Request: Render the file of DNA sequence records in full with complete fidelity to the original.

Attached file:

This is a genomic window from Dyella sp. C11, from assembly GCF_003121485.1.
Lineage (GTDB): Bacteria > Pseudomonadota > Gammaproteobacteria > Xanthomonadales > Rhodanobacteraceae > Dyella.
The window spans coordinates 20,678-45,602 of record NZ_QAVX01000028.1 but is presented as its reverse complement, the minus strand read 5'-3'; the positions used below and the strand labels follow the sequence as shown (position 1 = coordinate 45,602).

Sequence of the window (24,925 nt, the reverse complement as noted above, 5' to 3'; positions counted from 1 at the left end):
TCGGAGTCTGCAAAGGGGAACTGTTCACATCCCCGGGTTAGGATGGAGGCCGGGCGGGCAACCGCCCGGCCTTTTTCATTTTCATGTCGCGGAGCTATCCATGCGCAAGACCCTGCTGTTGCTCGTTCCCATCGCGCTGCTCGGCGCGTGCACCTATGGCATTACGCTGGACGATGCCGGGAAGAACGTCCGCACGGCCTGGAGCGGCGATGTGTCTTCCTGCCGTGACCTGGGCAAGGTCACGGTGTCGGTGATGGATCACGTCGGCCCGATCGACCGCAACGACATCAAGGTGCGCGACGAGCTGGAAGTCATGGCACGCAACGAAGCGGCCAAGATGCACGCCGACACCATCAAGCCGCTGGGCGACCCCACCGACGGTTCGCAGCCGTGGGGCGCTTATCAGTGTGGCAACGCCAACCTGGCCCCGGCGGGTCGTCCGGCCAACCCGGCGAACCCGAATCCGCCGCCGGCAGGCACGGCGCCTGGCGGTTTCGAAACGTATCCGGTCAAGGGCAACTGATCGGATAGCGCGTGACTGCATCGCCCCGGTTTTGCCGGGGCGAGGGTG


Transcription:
This is a genomic window from Dyella sp. C11, from assembly GCF_003121485.1.
Lineage (GTDB): Bacteria > Pseudomonadota > Gammaproteobacteria > Xanthomonadales > Rhodanobacteraceae > Dyella.
The window spans coordinates 20,678-45,602 of record NZ_QAVX01000028.1 but is presented as its reverse complement, the minus strand read 5'-3'; the positions used below and the strand labels follow the sequence as shown (position 1 = coordinate 45,602).

Sequence of the window (24,925 nt, the reverse complement as noted above, 5' to 3'; positions counted from 1 at the left end):
TCGGAGTCTGCAAAGGGGAACTGTTCACATCCCCGGGTTAGGATGGAGGCCGGGCGGGCAACCGCCCGGCCTTTTTCATTTTCATGTCGCGGAGCTATCCATGCGCAAGACCCTGCTGTTGCTCGTTCCCATCGCGCTGCTCGGCGCGTGCACCTATGGCATTACGCTGGACGATGCCGGGAAGAACGTCCGCACGGCCTGGAGCGGCGATGTGTCTTCCTGCCGTGACCTGGGCAAGGTCACGGTGTCGGTGATGGATCACGTCGGCCCGATCGACCGCAACGACATCAAGGTGCGCGACGAGCTGGAAGTCATGGCACGCAACGAAGCGGCCAAGATGCACGCCGACACCATCAAGCCGCTGGGCGACCCCACCGACGGTTCGCAGCCGTGGGGCGCTTATCAGTGTGGCAACGCCAACCTGGCCCCGGCGGGTCGTCCGGCCAACCCGGCGAACCCGAATCCGCCGCCGGCAGGCACGGCGCCTGGCGGTTTCGAAACGTATCCGGTCAAGGGCAACTGATCGGATAGCGCGTGACTGCATCGCCCCGGTTTTGCCGGGGCGAGGGTG